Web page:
Urban Forestry Projects

Chorley Park

Chorley Park Trail Connection

Unstable dirt path winds down the ravine hillside between the dense undergrowth of the forest canopy.Chorley Park is located in the Toronto neighbourhood of Rosedale – Moore Park (Ward 27).  The location of Ontario's last Government House, the site was developed into a park in the 1960s. Chorley Park overlooks the Don River Valley near the Beltline Recreation Trail and the Don Valley Brick Works Park.

Trail Connection Project – Update July 2017

In order to make the trail connection safe and protect the sensitive ecology of the adjacent ravine, Parks, Forestry and Recreation initiated a trail improvement project in Chorley Park in 2011. The final design work for the new trail connection has now been completed and construction is expected to begin in late summer 2017.

This trail will connect Chorley Park to the Beltline Trail and will provide an accessible trail to the Don valley Brick Works Park and the Lower Don Trail system from the west side of the valley.

The public input process was very important in designing the trail. There has been extensive public consultation on the plan, which has resulted in nine modifications from the original design, and the final design will create a trail which will balance the needs of all users.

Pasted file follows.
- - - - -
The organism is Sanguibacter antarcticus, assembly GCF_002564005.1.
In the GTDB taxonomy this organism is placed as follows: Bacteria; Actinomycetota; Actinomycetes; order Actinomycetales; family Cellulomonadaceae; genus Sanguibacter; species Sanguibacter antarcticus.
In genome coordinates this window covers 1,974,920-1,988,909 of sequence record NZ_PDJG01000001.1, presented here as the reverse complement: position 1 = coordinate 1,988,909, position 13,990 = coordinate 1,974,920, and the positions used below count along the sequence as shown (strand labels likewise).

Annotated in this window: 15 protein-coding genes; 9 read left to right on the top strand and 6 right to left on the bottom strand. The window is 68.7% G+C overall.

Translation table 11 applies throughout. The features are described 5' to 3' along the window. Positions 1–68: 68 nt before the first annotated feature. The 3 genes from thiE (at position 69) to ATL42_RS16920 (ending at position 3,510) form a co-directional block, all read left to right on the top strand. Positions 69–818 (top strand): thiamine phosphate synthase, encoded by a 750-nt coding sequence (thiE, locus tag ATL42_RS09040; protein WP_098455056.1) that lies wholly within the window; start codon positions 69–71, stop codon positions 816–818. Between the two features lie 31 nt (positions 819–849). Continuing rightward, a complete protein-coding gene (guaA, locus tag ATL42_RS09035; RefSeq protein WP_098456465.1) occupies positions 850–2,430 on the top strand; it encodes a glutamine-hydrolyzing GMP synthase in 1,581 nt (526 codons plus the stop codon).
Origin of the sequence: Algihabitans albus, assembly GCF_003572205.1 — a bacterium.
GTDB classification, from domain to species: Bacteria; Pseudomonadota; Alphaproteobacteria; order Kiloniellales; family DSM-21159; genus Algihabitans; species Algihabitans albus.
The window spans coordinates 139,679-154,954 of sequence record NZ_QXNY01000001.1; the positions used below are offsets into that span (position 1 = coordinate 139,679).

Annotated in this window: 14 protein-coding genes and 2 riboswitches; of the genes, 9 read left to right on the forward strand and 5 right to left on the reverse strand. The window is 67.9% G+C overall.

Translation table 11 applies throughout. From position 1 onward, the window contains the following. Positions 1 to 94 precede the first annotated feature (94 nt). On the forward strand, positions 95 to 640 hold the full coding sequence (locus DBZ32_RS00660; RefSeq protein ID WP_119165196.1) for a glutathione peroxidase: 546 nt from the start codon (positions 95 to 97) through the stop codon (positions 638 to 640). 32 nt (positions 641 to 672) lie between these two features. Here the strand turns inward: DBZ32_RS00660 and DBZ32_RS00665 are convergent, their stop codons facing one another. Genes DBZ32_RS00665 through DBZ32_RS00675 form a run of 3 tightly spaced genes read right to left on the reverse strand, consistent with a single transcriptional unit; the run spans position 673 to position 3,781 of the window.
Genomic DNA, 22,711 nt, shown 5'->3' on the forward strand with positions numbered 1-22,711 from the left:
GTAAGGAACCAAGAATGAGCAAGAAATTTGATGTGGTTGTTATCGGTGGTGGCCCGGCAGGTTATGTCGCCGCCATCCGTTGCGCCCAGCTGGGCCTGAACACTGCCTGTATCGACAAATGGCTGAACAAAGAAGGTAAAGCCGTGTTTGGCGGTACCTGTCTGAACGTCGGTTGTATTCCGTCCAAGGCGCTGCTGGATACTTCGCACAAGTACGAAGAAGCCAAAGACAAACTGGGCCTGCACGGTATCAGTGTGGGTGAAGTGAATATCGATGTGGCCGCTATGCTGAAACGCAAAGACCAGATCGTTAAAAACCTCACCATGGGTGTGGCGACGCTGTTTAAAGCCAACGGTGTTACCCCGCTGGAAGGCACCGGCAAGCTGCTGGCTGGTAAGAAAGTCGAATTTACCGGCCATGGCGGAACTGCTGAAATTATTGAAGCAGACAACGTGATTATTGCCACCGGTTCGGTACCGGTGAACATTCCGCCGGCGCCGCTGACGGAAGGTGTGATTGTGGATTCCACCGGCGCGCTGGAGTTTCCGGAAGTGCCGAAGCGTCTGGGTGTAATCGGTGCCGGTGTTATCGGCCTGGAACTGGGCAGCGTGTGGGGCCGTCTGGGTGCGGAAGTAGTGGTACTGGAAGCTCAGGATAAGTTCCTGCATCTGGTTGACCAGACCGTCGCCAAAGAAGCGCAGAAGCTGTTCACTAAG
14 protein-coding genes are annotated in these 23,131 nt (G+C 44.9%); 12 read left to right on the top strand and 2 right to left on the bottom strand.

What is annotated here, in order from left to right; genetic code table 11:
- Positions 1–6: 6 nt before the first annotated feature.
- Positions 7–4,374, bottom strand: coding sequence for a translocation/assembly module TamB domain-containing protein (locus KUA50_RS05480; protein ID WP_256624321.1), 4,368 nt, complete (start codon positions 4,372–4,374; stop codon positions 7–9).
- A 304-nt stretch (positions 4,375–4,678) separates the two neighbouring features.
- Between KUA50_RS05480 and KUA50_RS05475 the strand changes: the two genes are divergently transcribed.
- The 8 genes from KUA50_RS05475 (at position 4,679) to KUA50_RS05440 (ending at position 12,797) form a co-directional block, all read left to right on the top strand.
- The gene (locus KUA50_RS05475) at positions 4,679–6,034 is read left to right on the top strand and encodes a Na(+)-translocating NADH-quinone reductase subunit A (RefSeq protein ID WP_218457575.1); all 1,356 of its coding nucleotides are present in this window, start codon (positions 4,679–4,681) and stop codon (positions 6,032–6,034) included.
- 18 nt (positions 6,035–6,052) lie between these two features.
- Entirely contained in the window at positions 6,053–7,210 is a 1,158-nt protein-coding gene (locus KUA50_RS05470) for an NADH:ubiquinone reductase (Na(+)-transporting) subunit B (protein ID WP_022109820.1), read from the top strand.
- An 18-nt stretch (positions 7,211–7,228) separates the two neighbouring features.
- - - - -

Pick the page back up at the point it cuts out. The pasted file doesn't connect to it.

Construction is expected to begin in August. Tree and shrub planting on the site will take place once construction is complete.

A natural surface trail for hiking in the forested area will be retained. Removal of the existing staircase and trails in this area and construction of a new dirt trail is scheduled for 2018-2019.

The City would like to thank all the volunteers who dedicated many hours to participate in the consultations and we appreciate everyone's patience during the months it took to realize this new plan. The trail has been improved through input from the community.

Expect to see new construction signs posted and flyer notices distributed this summer, with construction work anticipated to begin in late summer of 2017 and completed by the end of the year.

The City of Toronto, in partnership with the Toronto and Region Conservation Authority (TRCA), is working towards the construction of a new trail to connect Chorley Park to the Beltline Trail and Moore Park Ravine. 

The existing footpaths, asphalt trail and timber staircase at Chorley Park are not safe for public use and will be removed and converted to a natural forest condition. Rehabilitation of this existing infrastructure to bring it to up to standard and safe for public use is not possible at its current location because of the potential construction impact on the endangered butternut trees within the area. Because the area next to the butternuts is already disturbed, this site provides a great opportunity to improve access to the ravine for users with differing abilities, as well as restore the previously disturbed area with native species.

2014 Chorley Park site visit, participants listening to speaker at base of a unstable path on the ravine slope